November 6, 2012 It is a brisk morning as I walk hurriedly in my New Yorkers fast pace shuffle up the slight hill on Bancroft Street towards Wurster Hall, the building of the College of Environmental Design at UC Berkeley. I pass a man who looks to be in his mid to late 40s sleeping on a heating grate. Generally if I get to school before nine I see this same gentlemen sleeping there most cool mornings. Other students join the daily walking ritual passing this homeless man without so much as a glance. As it turns out if Measure S passes this November 8th, this man along with other homeless folks will no longer have the right to sit, lie down or sleep on the sidewalk from 7:00am to 10:00pm. Violation of this law can result in criminal prosecution although proponents for the measure insist that the homeless will be given the opportunity to seek the services they need but for some reason have resisted thus far.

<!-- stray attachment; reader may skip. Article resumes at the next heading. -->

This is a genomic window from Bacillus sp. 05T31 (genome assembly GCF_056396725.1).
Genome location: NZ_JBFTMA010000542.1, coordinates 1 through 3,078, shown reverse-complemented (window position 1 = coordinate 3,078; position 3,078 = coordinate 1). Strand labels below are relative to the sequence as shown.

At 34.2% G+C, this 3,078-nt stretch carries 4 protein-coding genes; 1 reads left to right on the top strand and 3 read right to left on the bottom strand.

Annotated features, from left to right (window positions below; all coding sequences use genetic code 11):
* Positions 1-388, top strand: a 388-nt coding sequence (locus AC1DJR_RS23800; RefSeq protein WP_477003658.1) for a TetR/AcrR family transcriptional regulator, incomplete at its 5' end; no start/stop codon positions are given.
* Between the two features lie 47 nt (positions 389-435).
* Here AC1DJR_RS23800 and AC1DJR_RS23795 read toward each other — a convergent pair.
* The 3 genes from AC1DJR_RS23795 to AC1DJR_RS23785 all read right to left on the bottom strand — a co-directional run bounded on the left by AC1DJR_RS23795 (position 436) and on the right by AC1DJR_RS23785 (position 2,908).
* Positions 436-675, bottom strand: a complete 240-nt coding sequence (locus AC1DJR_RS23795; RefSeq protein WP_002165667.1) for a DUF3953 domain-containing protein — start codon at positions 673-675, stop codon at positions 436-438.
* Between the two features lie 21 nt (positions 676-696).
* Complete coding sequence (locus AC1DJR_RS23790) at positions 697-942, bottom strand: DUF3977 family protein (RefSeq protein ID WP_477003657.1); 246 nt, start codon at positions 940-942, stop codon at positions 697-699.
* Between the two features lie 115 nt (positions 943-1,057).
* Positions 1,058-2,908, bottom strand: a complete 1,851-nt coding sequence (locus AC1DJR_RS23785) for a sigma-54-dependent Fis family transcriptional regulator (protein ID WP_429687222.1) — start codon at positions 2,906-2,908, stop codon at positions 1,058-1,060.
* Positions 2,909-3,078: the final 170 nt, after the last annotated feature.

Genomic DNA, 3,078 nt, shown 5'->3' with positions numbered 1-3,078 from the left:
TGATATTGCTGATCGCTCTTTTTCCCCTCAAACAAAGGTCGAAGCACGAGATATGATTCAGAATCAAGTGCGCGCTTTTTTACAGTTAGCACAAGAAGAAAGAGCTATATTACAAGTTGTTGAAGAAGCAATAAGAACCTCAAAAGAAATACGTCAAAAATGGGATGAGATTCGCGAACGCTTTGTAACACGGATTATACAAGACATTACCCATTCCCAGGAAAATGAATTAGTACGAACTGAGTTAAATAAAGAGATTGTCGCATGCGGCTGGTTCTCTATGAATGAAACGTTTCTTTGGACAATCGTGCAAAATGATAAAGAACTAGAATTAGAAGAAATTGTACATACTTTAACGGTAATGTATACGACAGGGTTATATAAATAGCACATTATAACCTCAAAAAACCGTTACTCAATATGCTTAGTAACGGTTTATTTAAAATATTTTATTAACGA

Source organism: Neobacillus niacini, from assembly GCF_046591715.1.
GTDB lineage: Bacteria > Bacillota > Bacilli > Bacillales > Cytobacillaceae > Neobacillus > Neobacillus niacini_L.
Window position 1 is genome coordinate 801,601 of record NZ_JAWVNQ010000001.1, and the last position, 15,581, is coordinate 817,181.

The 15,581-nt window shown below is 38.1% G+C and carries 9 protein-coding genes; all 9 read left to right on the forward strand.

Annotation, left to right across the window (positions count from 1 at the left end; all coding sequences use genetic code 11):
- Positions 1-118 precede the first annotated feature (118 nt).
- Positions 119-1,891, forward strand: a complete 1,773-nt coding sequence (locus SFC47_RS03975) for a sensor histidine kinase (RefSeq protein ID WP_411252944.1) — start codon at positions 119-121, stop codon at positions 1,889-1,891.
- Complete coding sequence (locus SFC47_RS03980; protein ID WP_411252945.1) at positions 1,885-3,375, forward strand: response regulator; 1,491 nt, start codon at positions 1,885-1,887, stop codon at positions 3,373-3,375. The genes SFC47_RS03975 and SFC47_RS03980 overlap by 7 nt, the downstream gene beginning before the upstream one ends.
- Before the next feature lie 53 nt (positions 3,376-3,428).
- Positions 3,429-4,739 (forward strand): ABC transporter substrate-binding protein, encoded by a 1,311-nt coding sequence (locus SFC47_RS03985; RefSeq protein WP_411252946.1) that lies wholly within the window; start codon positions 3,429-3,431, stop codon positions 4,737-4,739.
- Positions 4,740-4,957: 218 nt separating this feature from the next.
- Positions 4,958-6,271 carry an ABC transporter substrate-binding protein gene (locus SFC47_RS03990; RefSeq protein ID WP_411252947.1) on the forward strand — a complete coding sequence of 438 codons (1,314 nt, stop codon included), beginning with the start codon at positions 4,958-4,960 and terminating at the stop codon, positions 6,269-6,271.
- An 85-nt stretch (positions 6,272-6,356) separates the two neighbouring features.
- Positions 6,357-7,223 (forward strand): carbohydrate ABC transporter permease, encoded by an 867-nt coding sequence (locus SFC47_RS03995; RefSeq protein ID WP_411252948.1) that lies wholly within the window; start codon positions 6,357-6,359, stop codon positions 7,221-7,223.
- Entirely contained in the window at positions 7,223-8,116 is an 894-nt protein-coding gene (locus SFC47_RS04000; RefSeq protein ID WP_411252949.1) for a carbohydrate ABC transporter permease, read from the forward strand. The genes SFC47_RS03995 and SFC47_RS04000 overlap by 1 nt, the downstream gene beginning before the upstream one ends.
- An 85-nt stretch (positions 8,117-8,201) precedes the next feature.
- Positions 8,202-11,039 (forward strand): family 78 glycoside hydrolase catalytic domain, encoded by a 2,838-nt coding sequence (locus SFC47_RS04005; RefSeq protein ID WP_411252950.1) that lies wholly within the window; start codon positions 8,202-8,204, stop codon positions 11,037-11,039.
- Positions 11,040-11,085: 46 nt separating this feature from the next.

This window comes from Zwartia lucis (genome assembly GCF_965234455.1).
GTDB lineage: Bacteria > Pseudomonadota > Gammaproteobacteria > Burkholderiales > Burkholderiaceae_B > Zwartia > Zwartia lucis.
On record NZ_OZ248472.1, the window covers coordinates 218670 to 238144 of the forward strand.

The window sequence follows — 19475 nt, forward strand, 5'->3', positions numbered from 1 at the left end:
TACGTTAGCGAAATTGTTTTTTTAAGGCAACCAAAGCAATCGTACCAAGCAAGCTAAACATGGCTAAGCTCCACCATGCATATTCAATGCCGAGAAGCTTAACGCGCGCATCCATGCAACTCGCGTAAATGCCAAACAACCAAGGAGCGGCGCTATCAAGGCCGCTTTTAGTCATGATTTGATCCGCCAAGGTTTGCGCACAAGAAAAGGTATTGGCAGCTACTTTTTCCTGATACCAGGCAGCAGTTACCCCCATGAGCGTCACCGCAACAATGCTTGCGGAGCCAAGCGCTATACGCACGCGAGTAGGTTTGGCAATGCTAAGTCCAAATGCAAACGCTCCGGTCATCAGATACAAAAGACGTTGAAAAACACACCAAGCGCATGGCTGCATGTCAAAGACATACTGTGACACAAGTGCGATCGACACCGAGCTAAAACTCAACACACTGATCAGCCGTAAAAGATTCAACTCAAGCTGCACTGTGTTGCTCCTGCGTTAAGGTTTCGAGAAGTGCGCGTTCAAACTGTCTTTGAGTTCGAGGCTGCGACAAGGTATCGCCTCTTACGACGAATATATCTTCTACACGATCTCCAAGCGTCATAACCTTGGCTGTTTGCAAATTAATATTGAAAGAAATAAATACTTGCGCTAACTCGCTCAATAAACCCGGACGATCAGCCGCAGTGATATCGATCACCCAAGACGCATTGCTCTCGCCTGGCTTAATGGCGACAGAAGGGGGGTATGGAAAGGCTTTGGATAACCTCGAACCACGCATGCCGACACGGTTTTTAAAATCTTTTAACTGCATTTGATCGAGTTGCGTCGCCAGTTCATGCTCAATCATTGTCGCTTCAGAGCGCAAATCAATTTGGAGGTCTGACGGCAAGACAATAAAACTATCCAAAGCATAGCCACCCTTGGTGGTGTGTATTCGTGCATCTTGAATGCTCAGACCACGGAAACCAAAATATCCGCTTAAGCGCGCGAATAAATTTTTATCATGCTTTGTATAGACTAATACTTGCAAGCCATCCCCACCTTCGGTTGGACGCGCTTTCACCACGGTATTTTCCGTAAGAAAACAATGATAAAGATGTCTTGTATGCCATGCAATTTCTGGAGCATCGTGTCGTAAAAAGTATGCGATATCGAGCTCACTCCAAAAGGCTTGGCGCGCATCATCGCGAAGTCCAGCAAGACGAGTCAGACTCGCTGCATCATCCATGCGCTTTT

The sidewalk holds a symbolic weight most people do not consciously acknowledge but undoubtedly respond to in their daily grind. The difference between suburban neighborhoods with sidewalks to those without makes a bold statement of who is welcomed. It was not uncommon in my old neighborhood on Long Island to get strange looks on the few occasions I opted to walk to a friend’s house. On one occasion I remember walking back from a fast food joint late one evening with a group of friends. A group of 16 year olds walking down a sidewalk (one of the few that existed, probably because of its proximity to commercial and retail businesses) warranted enough suspicion for a police officer to slow down in his vehicle, roll down his window and inform us that loitering was not allowed. What this officer was implying as he equated walking on a sidewalk with loitering was that we were not using the sidewalk as the neighborhood’s perceived acceptability, namely this was a space designed for patrons to go to and from their vehicle. We were perceived to be in violation of this norm.

Photo by Sydney Cespedes